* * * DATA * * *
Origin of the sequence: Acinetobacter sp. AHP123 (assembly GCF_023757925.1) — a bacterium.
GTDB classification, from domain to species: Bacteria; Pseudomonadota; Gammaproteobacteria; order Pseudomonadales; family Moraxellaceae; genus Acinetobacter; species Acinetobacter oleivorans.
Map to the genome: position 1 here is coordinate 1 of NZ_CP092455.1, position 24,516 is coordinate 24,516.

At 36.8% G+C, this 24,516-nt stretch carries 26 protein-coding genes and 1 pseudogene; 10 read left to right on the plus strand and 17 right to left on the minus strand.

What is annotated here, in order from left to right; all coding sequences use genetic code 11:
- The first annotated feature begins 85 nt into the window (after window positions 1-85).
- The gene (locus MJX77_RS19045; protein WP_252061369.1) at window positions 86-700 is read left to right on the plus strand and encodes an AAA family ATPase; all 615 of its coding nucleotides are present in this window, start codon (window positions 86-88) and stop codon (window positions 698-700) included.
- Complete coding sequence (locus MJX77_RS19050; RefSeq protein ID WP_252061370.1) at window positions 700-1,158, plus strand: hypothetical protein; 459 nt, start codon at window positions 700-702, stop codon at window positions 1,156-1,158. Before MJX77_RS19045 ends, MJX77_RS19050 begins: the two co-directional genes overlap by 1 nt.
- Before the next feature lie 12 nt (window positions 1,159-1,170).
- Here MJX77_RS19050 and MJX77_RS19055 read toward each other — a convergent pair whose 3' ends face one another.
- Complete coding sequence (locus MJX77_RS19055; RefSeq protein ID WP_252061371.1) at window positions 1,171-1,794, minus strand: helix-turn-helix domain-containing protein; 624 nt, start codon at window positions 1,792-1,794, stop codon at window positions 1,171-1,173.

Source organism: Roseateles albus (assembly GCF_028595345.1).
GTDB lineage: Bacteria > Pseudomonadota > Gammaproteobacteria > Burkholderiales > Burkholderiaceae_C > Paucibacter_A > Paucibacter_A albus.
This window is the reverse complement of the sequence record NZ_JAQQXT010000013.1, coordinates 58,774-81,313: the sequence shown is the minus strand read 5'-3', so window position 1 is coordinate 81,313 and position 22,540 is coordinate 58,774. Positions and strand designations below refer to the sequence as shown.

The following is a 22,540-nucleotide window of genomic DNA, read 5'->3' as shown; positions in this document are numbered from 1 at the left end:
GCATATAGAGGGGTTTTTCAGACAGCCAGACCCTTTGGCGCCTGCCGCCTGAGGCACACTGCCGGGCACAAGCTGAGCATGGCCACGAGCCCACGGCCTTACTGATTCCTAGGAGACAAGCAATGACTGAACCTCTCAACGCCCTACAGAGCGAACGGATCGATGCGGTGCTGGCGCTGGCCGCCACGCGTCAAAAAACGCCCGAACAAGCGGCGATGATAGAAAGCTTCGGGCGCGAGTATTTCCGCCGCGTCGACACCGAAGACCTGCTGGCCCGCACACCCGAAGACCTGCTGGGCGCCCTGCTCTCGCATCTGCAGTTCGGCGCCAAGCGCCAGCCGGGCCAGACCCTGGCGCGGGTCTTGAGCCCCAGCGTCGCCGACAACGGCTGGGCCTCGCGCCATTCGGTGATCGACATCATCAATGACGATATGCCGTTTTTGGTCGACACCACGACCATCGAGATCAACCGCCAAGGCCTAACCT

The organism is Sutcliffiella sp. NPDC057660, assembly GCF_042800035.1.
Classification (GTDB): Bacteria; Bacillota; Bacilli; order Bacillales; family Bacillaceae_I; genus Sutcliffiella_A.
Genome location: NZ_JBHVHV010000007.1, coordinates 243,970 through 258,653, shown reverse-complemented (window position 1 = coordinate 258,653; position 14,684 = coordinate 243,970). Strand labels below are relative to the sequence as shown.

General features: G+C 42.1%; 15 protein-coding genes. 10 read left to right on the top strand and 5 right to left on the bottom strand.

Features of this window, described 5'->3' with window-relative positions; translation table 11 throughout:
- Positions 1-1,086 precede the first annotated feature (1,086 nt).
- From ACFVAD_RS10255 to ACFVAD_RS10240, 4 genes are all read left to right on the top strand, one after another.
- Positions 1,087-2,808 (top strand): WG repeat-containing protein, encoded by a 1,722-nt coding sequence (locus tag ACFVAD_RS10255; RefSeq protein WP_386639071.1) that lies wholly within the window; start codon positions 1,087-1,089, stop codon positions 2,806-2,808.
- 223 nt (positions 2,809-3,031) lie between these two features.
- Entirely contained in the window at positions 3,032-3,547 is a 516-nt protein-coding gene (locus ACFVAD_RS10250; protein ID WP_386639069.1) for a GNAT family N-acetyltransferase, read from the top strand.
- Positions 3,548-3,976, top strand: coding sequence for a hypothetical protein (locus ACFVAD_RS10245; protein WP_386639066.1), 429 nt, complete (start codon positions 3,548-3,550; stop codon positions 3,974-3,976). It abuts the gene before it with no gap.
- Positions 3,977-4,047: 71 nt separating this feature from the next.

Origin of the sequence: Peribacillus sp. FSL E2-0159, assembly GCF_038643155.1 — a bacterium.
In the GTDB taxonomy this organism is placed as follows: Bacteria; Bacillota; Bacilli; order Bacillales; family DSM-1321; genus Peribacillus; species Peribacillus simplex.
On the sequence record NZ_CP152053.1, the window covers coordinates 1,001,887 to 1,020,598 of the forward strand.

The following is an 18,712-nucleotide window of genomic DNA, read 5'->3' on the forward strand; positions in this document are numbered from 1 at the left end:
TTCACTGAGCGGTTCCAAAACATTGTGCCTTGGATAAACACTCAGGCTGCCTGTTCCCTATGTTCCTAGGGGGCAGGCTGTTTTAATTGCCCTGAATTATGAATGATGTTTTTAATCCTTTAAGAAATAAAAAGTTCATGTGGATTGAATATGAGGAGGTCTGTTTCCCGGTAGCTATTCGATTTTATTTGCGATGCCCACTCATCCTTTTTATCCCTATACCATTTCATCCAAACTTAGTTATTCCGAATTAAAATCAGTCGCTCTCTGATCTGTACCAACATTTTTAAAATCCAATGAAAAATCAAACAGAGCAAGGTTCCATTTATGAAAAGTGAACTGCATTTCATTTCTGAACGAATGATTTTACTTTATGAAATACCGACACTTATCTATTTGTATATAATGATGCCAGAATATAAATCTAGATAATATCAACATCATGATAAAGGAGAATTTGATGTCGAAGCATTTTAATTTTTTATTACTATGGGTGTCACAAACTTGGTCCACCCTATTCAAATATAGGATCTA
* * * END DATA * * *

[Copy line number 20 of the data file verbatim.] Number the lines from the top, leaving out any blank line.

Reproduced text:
General features: G+C 42.1%; 15 protein-coding genes. 10 read left to right on the top strand and 5 right to left on the bottom strand.